THE WELFARE CHECKLIST
53. Having considered aspects of the evidence, I turn to the legal principles which govern this application.

54. When considering an application for a residence order, the court must apply the principles set out in s. 1 of the Children Act 1989. The court's paramount consideration is T's welfare, and I must have regard in particular to the factors listed in s.1 (3) – the so-called "welfare checklist". I also bear in mind the principles of Article 8 of the European Convention for the Protection of Human Rights and Fundamental Freedoms – the right to respect for family life.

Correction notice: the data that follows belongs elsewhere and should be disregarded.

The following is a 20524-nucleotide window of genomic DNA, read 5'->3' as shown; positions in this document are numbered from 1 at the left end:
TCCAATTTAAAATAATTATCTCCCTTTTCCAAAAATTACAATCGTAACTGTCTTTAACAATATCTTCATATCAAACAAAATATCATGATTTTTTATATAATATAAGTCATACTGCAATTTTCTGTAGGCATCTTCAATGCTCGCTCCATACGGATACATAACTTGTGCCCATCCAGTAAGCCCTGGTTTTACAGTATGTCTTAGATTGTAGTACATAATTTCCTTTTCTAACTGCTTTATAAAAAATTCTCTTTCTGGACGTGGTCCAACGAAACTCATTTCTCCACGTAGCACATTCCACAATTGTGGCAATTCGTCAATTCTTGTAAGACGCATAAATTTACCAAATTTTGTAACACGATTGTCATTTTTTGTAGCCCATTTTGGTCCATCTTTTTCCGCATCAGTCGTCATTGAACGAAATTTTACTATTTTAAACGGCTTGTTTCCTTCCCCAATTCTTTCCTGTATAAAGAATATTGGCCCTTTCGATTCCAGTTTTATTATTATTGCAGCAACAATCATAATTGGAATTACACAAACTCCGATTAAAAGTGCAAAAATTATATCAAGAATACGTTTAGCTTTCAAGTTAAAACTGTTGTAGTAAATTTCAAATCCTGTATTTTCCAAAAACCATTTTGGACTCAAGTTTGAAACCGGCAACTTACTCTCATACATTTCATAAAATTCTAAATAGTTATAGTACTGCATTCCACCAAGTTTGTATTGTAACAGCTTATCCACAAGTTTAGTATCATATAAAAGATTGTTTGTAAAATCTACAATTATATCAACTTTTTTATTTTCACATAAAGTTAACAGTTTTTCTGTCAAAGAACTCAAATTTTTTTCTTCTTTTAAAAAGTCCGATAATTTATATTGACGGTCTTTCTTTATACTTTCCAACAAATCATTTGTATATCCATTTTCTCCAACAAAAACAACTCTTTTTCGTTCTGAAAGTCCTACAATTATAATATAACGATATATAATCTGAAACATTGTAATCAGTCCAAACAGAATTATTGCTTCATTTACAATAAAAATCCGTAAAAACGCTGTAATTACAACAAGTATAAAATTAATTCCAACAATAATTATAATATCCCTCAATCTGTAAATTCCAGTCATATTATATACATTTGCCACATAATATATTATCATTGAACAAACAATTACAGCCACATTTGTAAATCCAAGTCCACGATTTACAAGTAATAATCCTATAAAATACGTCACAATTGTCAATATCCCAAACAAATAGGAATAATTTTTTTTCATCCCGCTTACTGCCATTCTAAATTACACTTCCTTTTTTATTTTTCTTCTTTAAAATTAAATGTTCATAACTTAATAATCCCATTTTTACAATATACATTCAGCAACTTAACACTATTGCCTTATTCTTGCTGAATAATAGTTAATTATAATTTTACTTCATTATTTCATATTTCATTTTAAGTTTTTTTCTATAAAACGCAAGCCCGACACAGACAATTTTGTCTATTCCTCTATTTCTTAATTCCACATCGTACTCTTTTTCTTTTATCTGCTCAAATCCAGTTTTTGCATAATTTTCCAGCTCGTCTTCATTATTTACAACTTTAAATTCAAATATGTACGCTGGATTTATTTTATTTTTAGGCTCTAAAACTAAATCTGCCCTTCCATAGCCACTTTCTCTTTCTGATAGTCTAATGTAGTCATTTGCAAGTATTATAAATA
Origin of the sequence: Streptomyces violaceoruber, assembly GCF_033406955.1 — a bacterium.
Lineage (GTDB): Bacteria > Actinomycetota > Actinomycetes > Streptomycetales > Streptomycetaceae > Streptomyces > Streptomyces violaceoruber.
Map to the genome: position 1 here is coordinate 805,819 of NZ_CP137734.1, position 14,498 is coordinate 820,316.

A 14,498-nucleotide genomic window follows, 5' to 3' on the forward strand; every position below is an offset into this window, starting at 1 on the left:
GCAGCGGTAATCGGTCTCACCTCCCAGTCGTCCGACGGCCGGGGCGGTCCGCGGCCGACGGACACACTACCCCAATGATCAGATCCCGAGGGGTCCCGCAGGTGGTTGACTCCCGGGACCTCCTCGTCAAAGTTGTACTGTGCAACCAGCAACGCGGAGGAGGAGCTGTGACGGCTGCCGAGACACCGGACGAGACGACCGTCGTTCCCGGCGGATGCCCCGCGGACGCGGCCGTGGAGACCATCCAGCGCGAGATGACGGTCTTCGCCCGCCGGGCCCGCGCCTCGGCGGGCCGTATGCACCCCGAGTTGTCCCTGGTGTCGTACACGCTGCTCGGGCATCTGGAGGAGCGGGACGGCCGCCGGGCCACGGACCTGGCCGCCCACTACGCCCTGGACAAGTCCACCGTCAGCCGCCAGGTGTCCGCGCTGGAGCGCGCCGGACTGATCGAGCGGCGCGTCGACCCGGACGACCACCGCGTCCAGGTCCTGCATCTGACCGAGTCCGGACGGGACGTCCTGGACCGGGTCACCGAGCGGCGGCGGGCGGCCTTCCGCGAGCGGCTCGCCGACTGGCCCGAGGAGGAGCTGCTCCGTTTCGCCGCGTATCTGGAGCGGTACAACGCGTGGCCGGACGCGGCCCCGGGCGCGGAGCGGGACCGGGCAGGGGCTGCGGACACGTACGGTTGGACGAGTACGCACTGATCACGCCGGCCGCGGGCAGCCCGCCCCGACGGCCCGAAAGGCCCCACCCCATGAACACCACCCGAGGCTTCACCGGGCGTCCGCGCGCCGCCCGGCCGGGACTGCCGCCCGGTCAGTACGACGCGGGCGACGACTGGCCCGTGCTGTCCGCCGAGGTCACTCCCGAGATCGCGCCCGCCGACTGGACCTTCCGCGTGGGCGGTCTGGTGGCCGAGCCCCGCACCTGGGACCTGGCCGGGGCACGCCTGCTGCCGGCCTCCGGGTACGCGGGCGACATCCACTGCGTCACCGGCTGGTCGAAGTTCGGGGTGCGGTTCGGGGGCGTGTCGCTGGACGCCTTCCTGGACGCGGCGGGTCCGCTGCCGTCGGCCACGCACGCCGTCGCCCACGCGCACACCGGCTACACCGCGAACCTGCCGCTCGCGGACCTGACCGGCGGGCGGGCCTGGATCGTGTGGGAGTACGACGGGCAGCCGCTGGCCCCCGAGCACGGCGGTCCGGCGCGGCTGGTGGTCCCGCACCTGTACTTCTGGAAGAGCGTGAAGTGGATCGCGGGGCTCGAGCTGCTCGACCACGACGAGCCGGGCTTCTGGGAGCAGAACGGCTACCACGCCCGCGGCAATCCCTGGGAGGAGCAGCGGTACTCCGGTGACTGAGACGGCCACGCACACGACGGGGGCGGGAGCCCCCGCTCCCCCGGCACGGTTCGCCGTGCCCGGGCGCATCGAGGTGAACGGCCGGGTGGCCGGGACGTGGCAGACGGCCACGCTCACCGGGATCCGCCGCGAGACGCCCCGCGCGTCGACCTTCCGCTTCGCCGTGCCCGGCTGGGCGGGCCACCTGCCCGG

55. I shall consider the various factors in the checklist in turn. Before doing so I should refer to one previous case cited by Mr. Plunkett on behalf of the father, namely the decision of Coleridge J in Re P (Surrogacy: Residence)  [2008] 1 FLR 177. As the headnote of that report makes clear, the case concerned a mother who had five children, each by a different father. The last two children were born as a result of surrogacy arrangements. The first of these children was conceived after artificial insemination, but during the pregnancy the mother informed the biological father of the child and his wife that she had miscarried. Instead of honouring the surrogacy agreement the mother and her husband raised the fourth child as their own. After a few more years the mother re-registered with the surrogacy agency and signed another surrogacy agreement. Once again she became pregnant through artificial insemination, and once again falsely informed the biological father and his wife that she had miscarried. However, before the birth of the fifth child the mother's eldest daughter telephoned the surrogacy agency to inform them of the mother's deceptions. A few days after the fifth child was born, the biological father of that child issued residence proceedings; within a few months the biological father of the fourth child applied for contact. Both fathers claimed that the mother had tricked them, with the knowledge and consent of her husband, having never had any intention of fulfilling the surrogacy agreements. The mother denied this. By the date of the consolidated hearing, the biological father of the fourth child had reached an agreement with the mother that the child, now nearly 6 years old, would be told of her true paternity at an appropriate time in the near future and that there would subsequently be contact between father and child. The hearing therefore focused on the residence application by the father of the fifth child, with a view to adoption of the child, now 18 months old. Given the established relationship, the father of the fifth child and his wife were proposing ongoing contact with the mother and her husband. Having been very opposed to any recognition of the true paternity of either child, the mother was now apparently willing to provide contact to both biological fathers, but expert evidence suggested that she could not be relied upon to sustain such contact. It was acknowledged that the mother and husband were providing both the fourth and fifth children with a good level of care, and that both children had formed good attachments to the mother, her husband and their siblings.